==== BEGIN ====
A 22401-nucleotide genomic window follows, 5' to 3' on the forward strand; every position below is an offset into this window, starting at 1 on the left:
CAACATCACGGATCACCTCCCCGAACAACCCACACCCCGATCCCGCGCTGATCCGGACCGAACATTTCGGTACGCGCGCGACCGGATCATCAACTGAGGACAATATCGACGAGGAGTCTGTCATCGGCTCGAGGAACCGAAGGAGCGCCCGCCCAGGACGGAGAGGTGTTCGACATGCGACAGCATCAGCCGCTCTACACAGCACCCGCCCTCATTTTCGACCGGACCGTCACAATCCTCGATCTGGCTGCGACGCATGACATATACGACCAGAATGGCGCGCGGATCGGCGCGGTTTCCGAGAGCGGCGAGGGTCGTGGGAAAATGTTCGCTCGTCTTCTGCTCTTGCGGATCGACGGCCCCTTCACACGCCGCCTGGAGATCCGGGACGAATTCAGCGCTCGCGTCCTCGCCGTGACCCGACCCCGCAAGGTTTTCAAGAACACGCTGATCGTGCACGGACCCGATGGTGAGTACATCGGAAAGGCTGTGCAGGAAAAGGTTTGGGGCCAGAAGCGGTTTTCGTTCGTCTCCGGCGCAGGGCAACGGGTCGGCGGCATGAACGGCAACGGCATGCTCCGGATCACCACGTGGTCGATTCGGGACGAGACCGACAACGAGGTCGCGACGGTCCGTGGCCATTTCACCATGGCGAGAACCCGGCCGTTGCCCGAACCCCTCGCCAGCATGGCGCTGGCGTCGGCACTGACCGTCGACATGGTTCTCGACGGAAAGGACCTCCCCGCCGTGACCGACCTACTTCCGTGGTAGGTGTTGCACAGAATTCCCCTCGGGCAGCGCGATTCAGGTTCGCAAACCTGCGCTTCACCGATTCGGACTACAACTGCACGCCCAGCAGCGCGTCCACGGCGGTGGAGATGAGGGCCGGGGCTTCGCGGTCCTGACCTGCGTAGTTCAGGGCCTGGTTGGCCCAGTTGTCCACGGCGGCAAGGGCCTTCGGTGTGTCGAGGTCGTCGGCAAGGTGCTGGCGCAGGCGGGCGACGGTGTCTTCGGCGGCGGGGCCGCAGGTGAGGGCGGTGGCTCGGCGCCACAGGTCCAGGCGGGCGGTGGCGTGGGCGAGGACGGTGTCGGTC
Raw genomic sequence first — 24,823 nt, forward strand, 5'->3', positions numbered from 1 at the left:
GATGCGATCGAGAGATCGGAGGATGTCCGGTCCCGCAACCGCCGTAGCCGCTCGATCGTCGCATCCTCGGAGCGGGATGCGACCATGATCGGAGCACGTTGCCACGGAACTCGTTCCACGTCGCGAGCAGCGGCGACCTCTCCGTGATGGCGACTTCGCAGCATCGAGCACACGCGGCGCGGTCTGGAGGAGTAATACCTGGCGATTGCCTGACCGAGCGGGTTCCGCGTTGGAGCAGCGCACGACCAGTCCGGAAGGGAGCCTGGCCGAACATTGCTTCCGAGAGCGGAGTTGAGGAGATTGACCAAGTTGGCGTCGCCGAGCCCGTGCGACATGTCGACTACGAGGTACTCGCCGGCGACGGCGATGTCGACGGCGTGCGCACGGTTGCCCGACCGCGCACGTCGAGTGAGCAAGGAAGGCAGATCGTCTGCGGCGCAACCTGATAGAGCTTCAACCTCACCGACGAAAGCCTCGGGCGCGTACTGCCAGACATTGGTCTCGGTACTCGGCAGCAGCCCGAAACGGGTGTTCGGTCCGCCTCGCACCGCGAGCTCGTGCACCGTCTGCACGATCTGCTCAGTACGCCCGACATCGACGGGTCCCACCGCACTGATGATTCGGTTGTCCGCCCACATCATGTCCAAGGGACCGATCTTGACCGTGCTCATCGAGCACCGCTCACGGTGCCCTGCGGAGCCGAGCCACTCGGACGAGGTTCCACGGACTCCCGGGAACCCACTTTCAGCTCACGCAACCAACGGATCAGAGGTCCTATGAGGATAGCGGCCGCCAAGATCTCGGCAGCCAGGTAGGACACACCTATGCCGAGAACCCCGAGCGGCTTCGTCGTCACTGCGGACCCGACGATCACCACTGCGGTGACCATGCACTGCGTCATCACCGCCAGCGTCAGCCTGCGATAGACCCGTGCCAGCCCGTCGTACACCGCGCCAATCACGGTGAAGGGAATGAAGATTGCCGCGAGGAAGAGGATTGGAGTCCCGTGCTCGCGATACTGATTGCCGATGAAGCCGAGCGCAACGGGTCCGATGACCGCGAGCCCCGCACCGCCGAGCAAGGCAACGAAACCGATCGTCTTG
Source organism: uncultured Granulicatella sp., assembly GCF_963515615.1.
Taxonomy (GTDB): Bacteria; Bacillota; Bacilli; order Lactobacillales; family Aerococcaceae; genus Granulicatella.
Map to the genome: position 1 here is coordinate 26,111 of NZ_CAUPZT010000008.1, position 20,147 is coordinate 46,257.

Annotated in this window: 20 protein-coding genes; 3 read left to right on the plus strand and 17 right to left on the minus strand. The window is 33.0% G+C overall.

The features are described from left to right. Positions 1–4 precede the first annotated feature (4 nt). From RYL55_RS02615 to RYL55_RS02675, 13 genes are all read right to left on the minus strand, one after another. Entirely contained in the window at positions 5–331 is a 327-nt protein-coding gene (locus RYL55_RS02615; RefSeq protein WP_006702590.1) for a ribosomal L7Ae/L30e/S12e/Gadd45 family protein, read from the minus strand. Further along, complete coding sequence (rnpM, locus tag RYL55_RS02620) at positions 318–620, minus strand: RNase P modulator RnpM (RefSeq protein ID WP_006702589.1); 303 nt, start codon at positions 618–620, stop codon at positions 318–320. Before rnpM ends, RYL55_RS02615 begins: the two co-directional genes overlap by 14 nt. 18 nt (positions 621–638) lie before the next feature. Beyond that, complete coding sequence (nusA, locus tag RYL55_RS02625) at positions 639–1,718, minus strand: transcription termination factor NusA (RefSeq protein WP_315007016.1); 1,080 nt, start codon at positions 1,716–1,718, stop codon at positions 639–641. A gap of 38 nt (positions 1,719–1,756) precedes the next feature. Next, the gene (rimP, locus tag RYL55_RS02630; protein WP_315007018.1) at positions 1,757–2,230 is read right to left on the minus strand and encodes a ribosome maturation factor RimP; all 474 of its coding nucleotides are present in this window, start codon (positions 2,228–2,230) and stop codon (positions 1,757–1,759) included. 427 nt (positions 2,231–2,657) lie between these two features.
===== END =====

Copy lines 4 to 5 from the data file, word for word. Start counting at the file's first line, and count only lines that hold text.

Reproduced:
GATGCGATCGAGAGATCGGAGGATGTCCGGTCCCGCAACCGCCGTAGCCGCTCGATCGTCGCATCCTCGGAGCGGGATGCGACCATGATCGGAGCACGTTGCCACGGAACTCGTTCCACGTCGCGAGCAGCGGCGACCTCTCCGTGATGGCGACTTCGCAGCATCGAGCACACGCGGCGCGGTCTGGAGGAGTAATACCTGGCGATTGCCTGACCGAGCGGGTTCCGCGTTGGAGCAGCGCACGACCAGTCCGGAAGGGAGCCTGGCCGAACATTGCTTCCGAGAGCGGAGTTGAGGAGATTGACCAAGTTGGCGTCGCCGAGCCCGTGCGACATGTCGACTACGAGGTACTCGCCGGCGACGGCGATGTCGACGGCGTGCGCACGGTTGCCCGACCGCGCACGTCGAGTGAGCAAGGAAGGCAGATCGTCTGCGGCGCAACCTGATAGAGCTTCAACCTCACCGACGAAAGCCTCGGGCGCGTACTGCCAGACATTGGTCTCGGTACTCGGCAGCAGCCCGAAACGGGTGTTCGGTCCGCCTCGCACCGCGAGCTCGTGCACCGTCTGCACGATCTGCTCAGTACGCCCGACATCGACGGGTCCCACCGCACTGATGATTCGGTTGTCCGCCCACATCATGTCCAAGGGACCGATCTTGACCGTGCTCATCGAGCACCGCTCACGGTGCCCTGCGGAGCCGAGCCACTCGGACGAGGTTCCACGGACTCCCGGGAACCCACTTTCAGCTCACGCAACCAACGGATCAGAGGTCCTATGAGGATAGCGGCCGCCAAGATCTCGGCAGCCAGGTAGGACACACCTATGCCGAGAACCCCGAGCGGCTTCGTCGTCACTGCGGACCCGACGATCACCACTGCGGTGACCATGCACTGCGTCATCACCGCCAGCGTCAGCCTGCGATAGACCCGTGCCAGCCCGTCGTACACCGCGCCAATCACGGTGAAGGGAATGAAGATTGCCGCGAGGAAGAGGATTGGAGTCCCGTGCTCGCGATACTGATTGCCGATGAAGCCGAGCGCAACGGGTCCGATGACCGCGAGCCCCGCACCGCCGAGCAAGGCAACGAAACCGATCGTCTTG
Source organism: uncultured Granulicatella sp., assembly GCF_963515615.1.